Then I remembered. I had been on my way to see them, to apologise. My brother didn’t receive enough oxygen at birth, and he has always struggled with the concept of possession; if he wants something, he will take it, like a plastic crown he once saw in a costume shop. We tried to explain that he shouldn’t have taken it, but the store didn’t want it back, and he wasn’t harming anyone by wearing it.

But he’d found these birds’ eggs. He had taken them, and had no concept of the graveness of what he’d done. I had removed them from him, put them safely out of his reach and set out with a few friends to explain the situation. The last I remember was being struck from behind.

And now I understood my situation. This was a horrible revenge. A sick plan to torment us, for a slight committed by someone who didn’t know he was doing anything wrong.

As the big blackbird grew ever closer to my cell, I steadied my gaze. I couldn’t move, I couldn’t roll away, but I would meet his eyes and make him know that I was calm. I was no longer scared, but angered by their intolerance and I would not give them the satisfaction of a panicked death.

When the bird was some distance from my cell, he exploded. I had bare milliseconds to perceive the blast, before I noticed the vertical upright splinter and give way, and I felt the crushing blow of stone above me.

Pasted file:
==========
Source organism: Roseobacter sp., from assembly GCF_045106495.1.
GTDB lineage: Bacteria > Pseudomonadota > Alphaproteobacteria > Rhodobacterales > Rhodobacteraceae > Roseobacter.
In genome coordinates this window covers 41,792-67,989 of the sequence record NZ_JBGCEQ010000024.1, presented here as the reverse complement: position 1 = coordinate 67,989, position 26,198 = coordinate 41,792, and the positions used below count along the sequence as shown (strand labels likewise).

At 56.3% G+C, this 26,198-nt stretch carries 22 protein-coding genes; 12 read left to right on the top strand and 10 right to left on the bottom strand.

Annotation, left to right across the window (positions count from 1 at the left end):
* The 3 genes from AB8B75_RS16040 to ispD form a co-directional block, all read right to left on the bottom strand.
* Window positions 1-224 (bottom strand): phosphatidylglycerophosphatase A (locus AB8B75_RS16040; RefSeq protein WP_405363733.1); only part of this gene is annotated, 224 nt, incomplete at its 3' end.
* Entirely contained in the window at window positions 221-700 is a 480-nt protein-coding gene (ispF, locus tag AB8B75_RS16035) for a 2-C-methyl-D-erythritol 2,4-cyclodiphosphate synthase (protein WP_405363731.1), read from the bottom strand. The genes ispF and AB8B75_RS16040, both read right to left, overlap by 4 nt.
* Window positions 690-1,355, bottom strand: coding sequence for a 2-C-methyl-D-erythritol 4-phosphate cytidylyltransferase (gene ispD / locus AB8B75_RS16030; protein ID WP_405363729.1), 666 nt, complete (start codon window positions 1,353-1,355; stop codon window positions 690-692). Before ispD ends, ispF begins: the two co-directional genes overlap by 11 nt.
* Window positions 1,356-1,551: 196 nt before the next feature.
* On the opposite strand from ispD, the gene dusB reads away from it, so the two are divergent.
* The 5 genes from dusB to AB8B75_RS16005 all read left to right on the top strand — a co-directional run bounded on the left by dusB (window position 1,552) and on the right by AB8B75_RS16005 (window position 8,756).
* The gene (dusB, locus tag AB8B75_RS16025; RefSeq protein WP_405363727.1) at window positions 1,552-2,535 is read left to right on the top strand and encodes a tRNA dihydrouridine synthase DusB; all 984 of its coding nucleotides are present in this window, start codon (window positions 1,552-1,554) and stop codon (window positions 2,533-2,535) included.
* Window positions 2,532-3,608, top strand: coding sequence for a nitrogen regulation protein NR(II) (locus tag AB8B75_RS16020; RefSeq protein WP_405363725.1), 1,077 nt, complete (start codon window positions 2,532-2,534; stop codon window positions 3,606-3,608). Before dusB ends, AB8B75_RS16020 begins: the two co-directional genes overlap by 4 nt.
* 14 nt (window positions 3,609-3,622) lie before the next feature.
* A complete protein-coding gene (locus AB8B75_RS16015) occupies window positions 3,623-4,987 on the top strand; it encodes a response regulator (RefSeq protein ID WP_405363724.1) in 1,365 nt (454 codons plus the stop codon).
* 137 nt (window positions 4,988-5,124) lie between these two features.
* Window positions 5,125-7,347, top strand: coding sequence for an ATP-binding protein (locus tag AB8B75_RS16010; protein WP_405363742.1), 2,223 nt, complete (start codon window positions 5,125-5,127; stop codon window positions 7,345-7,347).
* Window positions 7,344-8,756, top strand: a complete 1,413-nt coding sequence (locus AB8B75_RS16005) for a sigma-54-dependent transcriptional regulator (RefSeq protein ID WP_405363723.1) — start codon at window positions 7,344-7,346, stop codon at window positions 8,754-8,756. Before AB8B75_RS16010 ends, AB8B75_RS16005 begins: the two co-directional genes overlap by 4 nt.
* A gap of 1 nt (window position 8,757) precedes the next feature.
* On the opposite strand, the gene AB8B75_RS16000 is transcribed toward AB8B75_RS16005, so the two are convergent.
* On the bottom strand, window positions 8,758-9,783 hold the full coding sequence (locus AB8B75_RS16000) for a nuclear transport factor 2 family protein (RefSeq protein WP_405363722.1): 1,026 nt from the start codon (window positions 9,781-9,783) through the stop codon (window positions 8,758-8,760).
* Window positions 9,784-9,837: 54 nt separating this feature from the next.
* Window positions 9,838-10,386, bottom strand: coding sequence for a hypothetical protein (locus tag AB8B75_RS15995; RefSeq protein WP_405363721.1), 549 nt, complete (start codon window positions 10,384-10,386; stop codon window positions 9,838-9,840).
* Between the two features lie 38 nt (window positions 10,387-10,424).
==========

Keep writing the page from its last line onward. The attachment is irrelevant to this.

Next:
In my dying seconds, I hoped that my brother would be able to get away, that they would not find him and slaughter him as they had done to my friends and I. And as the world around me grew dark, I heard that familiar, cruel, evil chirruping laughter of the birds, who were having their fun in this sick, demented game.

Advertisements

2 thoughts on “The Anger of Birds

Leave a Reply

Fill in your details below or click an icon to log in:

WordPress.com Logo

You are commenting using your WordPress.com account. Log Out / Change )

Twitter picture

You are commenting using your Twitter account. Log Out / Change )

Facebook photo

You are commenting using your Facebook account. Log Out / Change )

Google+ photo

You are commenting using your Google+ account. Log Out / Change )

Connecting to %s